Published ShowDateNew(“20090502002255”);May 2, 2009 | 12:22 a.m.
Kenosha News correspondent
For most local Catholics, the traditional Latin Mass is either a hazy memory or a footnote in church history.
But on Mother’s Day, May 10, the rite that was set aside more than 40 years ago in favor of a new, vastly different Mass, will be welcomed back to Kenosha thanks to a 2007 apostolic letter from Pope Benedict XVI and a group of dedicated Catholics.
St. Peter Catholic Church, 2224 30th Ave., will hold the Mass, also known as the Tridentine Mass, on a monthly basis beginning with the one held at 3 p.m. on May 10. The Rev. William Hayward will attend, but the celebrant will be the Rev. Oliver Meney from the Institute of Christ the King and St. Stanislaus Catholic Church in Milwaukee.
“We were approached by a group of families to have the Mass on our site,” Hayward said. “The Archdiocese encouraged it, and I am very interested and impressed with people like Kamela Gleason who have done wonderful work to get this started here in Kenosha.”
For Gleason, a member of St. James Catholic Church, bringing the Tridentine Mass to St. Peter Church has been divine providence.
“Many dedicated Catholics have been involved in its initial coordination and planning,” she said. “This journey to bring the traditional Latin Mass has unified many Catholics in our community. Supporters can be found from many different local parishes and come from all walks of life. Even young people are asking for and desiring this sacred liturgy. Catholic home-schoolers have also shown an interest. They feel that this is an educational opportunity and wonderful way for their children to appreciate and experience the fullness of the Catholic Church’s teaching.”
When the Vatican released the 2007 document in which Pope Benedict reached out to alienated traditionalists and relaxed restrictions on the use of the Latin Mass after the reforms of the Second Vatican Council, priests can celebrate the Tridentine Mass without requiring authorization from their local bishop. Pope Benedict also said the priests who celebrate according to the Tridentine rite cannot, as a matter of principle, exclude celebrating the new Mass.
The old-style Mass requires the priest to face the altar and tabernacle, turning away from the congregation to demonstrate unity with the parishioners in worshiping God together. Members kneel to receive Holy Communion on their tongues, and more women and girls wear lace veils, called mantillas, on their heads. Missals with Latin on one page and English on the other allow those attending Mass to follow along.
Since his ordination in 2000, Father Oliver Meney has celebrated the traditional Latin Mass daily and has found a significant increase in interest among Catholics throughout the world.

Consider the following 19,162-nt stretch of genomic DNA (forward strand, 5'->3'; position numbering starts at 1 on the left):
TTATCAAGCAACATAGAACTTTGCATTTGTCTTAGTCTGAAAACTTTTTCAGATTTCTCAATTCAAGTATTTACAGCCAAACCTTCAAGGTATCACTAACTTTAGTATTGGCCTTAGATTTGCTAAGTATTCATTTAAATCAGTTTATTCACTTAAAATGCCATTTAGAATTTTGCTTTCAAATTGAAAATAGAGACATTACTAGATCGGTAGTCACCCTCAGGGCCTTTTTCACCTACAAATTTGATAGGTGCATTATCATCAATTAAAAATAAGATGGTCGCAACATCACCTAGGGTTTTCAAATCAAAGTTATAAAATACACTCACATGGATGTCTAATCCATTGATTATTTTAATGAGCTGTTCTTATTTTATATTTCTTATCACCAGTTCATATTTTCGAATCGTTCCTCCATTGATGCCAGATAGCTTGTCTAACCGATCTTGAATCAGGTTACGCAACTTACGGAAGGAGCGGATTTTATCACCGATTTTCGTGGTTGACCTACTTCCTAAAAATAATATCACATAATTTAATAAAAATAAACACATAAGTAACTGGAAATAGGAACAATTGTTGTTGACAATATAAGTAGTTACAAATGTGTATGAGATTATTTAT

“This Mass is a treasure of the Church,” he said. “Any time you have a chance to go into your grandparents’ attic and find old pictures or other old stuff from them you want to discover more about how they lived and what life was like before. That is similar to the interest now in the Latin Mass.”
For Meney, this nostalgia for a Mass most Catholics never have experienced is not only surprising but also joyful.
“It is really neat and excellent. I think it helps a lot to understand what is done today in remembering the past speaks a lot about the present,” he said. “Everywhere I see the same joy and unity and love, and it is becoming more obvious.”
There are six local boys already training to learn the procedures of the traditional Latin Mass. These brothers — Thomas, 16, Charlie, 15, Michael, 12, John, 11, and Joseph, 9, Maurer — and their cousin, Peter Stephens, 16, all are members of Our Lady of Mount Carmel Parish.
According to Charles and Donna, parents of the Maurer boys, Mass in Latin for their three oldest won’t be too difficult, as the children are all home-schooled and have been learning Latin for a few years.
“This has helped a lot,” Donna said. “They have also gone to St. Stanislaus Parish for some training in the Latin High Mass. They are all excited and think it’s pretty cool.”
For nearly 1,400 years, the Latin Mass was the liturgy of the Roman Catholic Church. The growing interest in it has enthused Gleason and other traditional Catholics.
“One question I have received multiple times from people in the community is, ‘Why can’t we have it at my parish?’ This tells me that there is a longing and great need for the Latin Mass. I guess it is time to start training more priests so it can be more readily available,” Gleason said. “I have personally spoken to a few local active priests who are interested in learning the old form of the Mass. These priests are not only young, but energetic. They can see its peace, serenity and beauty.”
Offering to officiate when needed, retired priest the Rev. John Richetta is happy to be part of the return to the traditional liturgy.
“We see the unbroken continuity of apostolic times from this time to the last four centuries,” he said. “We have a continuity with the past, and I think people are longing for a return to the order and dignity of the Mass, as well as a sense of the sacred.”
If you go
What: Traditional Latin MassWhen: 3 p.m. May 10, June 14, July 12 and Aug. 9Where: St. Peter Catholic Church, 2224 30th Ave.Information: There is no need to understand Latin. Missal booklets are available with Latin and English words. All are welcome.To learn more: Go to http://www.LatinMassKenosha.com